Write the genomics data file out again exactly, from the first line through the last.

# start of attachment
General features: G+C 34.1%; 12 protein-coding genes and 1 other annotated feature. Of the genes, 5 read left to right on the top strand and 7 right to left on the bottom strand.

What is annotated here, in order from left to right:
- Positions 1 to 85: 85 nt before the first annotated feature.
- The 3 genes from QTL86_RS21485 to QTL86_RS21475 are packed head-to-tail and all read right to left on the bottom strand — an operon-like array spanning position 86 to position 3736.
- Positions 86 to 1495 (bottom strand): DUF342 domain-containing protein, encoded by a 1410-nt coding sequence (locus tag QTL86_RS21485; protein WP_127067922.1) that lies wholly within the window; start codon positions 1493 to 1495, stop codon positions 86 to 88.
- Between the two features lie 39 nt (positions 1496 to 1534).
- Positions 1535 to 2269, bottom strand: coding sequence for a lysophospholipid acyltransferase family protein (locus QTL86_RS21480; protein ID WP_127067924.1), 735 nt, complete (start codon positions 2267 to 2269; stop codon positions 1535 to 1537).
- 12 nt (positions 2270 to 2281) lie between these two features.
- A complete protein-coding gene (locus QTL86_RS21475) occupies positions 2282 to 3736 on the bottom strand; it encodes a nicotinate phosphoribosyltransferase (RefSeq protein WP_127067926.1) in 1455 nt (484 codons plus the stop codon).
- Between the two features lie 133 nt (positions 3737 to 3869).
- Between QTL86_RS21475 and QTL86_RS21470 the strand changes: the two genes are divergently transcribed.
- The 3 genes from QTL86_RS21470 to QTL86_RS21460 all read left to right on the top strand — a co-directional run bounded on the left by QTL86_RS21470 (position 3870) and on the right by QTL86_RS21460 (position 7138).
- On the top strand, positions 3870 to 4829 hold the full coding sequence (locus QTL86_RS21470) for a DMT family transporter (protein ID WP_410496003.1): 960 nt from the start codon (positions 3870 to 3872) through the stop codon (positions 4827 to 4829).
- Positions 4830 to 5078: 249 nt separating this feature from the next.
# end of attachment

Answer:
General features: G+C 34.1%; 12 protein-coding genes and 1 other annotated feature. Of the genes, 5 read left to right on the top strand and 7 right to left on the bottom strand.

What is annotated here, in order from left to right:
- Positions 1 to 85: 85 nt before the first annotated feature.
- The 3 genes from QTL86_RS21485 to QTL86_RS21475 are packed head-to-tail and all read right to left on the bottom strand — an operon-like array spanning position 86 to position 3736.
- Positions 86 to 1495 (bottom strand): DUF342 domain-containing protein, encoded by a 1410-nt coding sequence (locus tag QTL86_RS21485; protein WP_127067922.1) that lies wholly within the window; start codon positions 1493 to 1495, stop codon positions 86 to 88.
- Between the two features lie 39 nt (positions 1496 to 1534).
- Positions 1535 to 2269, bottom strand: coding sequence for a lysophospholipid acyltransferase family protein (locus QTL86_RS21480; protein ID WP_127067924.1), 735 nt, complete (start codon positions 2267 to 2269; stop codon positions 1535 to 1537).
- 12 nt (positions 2270 to 2281) lie between these two features.
- A complete protein-coding gene (locus QTL86_RS21475) occupies positions 2282 to 3736 on the bottom strand; it encodes a nicotinate phosphoribosyltransferase (RefSeq protein WP_127067926.1) in 1455 nt (484 codons plus the stop codon).
- Between the two features lie 133 nt (positions 3737 to 3869).
- Between QTL86_RS21475 and QTL86_RS21470 the strand changes: the two genes are divergently transcribed.
- The 3 genes from QTL86_RS21470 to QTL86_RS21460 all read left to right on the top strand — a co-directional run bounded on the left by QTL86_RS21470 (position 3870) and on the right by QTL86_RS21460 (position 7138).
- On the top strand, positions 3870 to 4829 hold the full coding sequence (locus QTL86_RS21470) for a DMT family transporter (protein ID WP_410496003.1): 960 nt from the start codon (positions 3870 to 3872) through the stop codon (positions 4827 to 4829).
- Positions 4830 to 5078: 249 nt separating this feature from the next.